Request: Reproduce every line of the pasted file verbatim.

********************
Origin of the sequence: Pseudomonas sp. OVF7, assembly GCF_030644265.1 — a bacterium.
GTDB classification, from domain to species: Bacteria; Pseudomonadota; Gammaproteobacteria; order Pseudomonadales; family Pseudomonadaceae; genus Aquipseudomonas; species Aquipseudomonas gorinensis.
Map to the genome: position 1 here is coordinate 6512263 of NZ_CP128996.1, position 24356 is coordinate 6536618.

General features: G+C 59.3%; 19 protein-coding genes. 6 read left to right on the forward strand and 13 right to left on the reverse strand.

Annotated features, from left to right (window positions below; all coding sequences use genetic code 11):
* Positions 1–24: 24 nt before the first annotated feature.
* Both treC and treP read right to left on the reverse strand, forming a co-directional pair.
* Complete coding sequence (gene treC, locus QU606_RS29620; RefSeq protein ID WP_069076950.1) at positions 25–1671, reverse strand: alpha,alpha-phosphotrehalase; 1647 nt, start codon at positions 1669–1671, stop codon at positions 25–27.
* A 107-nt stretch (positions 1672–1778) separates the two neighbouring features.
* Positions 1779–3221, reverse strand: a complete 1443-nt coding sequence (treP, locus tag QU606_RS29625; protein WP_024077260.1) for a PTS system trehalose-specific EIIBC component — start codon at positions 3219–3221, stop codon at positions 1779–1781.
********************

Origin of the sequence: Pseudomonas sp. OVF7, assembly GCF_030644265.1 — a bacterium.
GTDB classification, from domain to species: Bacteria; Pseudomonadota; Gammaproteobacteria; order Pseudomonadales; family Pseudomonadaceae; genus Aquipseudomonas; species Aquipseudomonas gorinensis.
Map to the genome: position 1 here is coordinate 6512263 of NZ_CP128996.1, position 24356 is coordinate 6536618.

General features: G+C 59.3%; 19 protein-coding genes. 6 read left to right on the forward strand and 13 right to left on the reverse strand.

Annotated features, from left to right (window positions below; all coding sequences use genetic code 11):
* Positions 1–24: 24 nt before the first annotated feature.
* Both treC and treP read right to left on the reverse strand, forming a co-directional pair.
* Complete coding sequence (gene treC, locus QU606_RS29620; RefSeq protein ID WP_069076950.1) at positions 25–1671, reverse strand: alpha,alpha-phosphotrehalase; 1647 nt, start codon at positions 1669–1671, stop codon at positions 25–27.
* A 107-nt stretch (positions 1672–1778) separates the two neighbouring features.
* Positions 1779–3221, reverse strand: a complete 1443-nt coding sequence (treP, locus tag QU606_RS29625; protein WP_024077260.1) for a PTS system trehalose-specific EIIBC component — start codon at positions 3219–3221, stop codon at positions 1779–1781.